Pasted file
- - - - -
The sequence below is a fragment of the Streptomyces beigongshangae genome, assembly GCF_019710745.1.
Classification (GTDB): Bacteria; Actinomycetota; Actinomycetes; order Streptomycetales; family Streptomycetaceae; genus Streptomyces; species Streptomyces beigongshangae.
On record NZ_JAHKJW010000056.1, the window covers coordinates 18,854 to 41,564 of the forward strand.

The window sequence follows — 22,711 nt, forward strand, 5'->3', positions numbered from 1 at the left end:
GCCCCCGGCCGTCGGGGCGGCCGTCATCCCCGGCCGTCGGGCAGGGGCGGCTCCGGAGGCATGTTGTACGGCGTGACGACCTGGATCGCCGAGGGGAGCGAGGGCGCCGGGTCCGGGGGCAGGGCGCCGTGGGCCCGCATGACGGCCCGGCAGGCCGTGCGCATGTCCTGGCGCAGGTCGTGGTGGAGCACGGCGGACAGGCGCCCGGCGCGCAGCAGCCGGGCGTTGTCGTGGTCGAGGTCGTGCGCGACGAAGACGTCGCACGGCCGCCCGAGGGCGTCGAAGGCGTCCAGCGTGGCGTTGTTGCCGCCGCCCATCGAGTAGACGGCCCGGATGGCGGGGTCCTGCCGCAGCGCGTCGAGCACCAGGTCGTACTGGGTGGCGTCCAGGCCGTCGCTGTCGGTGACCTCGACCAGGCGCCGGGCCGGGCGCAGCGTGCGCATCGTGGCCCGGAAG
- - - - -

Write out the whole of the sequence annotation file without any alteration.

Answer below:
The sequence below is a fragment of the Streptomyces beigongshangae genome, assembly GCF_019710745.1.
Classification (GTDB): Bacteria; Actinomycetota; Actinomycetes; order Streptomycetales; family Streptomycetaceae; genus Streptomyces; species Streptomyces beigongshangae.
On record NZ_JAHKJW010000056.1, the window covers coordinates 18,854 to 41,564 of the forward strand.

The window sequence follows — 22,711 nt, forward strand, 5'->3', positions numbered from 1 at the left end:
GCCCCCGGCCGTCGGGGCGGCCGTCATCCCCGGCCGTCGGGCAGGGGCGGCTCCGGAGGCATGTTGTACGGCGTGACGACCTGGATCGCCGAGGGGAGCGAGGGCGCCGGGTCCGGGGGCAGGGCGCCGTGGGCCCGCATGACGGCCCGGCAGGCCGTGCGCATGTCCTGGCGCAGGTCGTGGTGGAGCACGGCGGACAGGCGCCCGGCGCGCAGCAGCCGGGCGTTGTCGTGGTCGAGGTCGTGCGCGACGAAGACGTCGCACGGCCGCCCGAGGGCGTCGAAGGCGTCCAGCGTGGCGTTGTTGCCGCCGCCCATCGAGTAGACGGCCCGGATGGCGGGGTCCTGCCGCAGCGCGTCGAGCACCAGGTCGTACTGGGTGGCGTCCAGGCCGTCGCTGTCGGTGACCTCGACCAGGCGCCGGGCCGGGCGCAGCGTGCGCATCGTGGCCCGGAAG